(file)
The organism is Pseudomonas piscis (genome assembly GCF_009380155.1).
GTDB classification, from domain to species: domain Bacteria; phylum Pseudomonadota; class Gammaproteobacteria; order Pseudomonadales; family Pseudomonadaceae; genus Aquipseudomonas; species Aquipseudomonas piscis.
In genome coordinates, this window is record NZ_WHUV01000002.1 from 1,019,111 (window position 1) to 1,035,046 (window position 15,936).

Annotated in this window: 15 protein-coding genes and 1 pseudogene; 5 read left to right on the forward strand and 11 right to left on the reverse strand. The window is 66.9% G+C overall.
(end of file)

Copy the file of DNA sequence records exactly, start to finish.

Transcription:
The organism is Pseudomonas piscis (genome assembly GCF_009380155.1).
GTDB classification, from domain to species: domain Bacteria; phylum Pseudomonadota; class Gammaproteobacteria; order Pseudomonadales; family Pseudomonadaceae; genus Aquipseudomonas; species Aquipseudomonas piscis.
In genome coordinates, this window is record NZ_WHUV01000002.1 from 1,019,111 (window position 1) to 1,035,046 (window position 15,936).

Annotated in this window: 15 protein-coding genes and 1 pseudogene; 5 read left to right on the forward strand and 11 right to left on the reverse strand. The window is 66.9% G+C overall.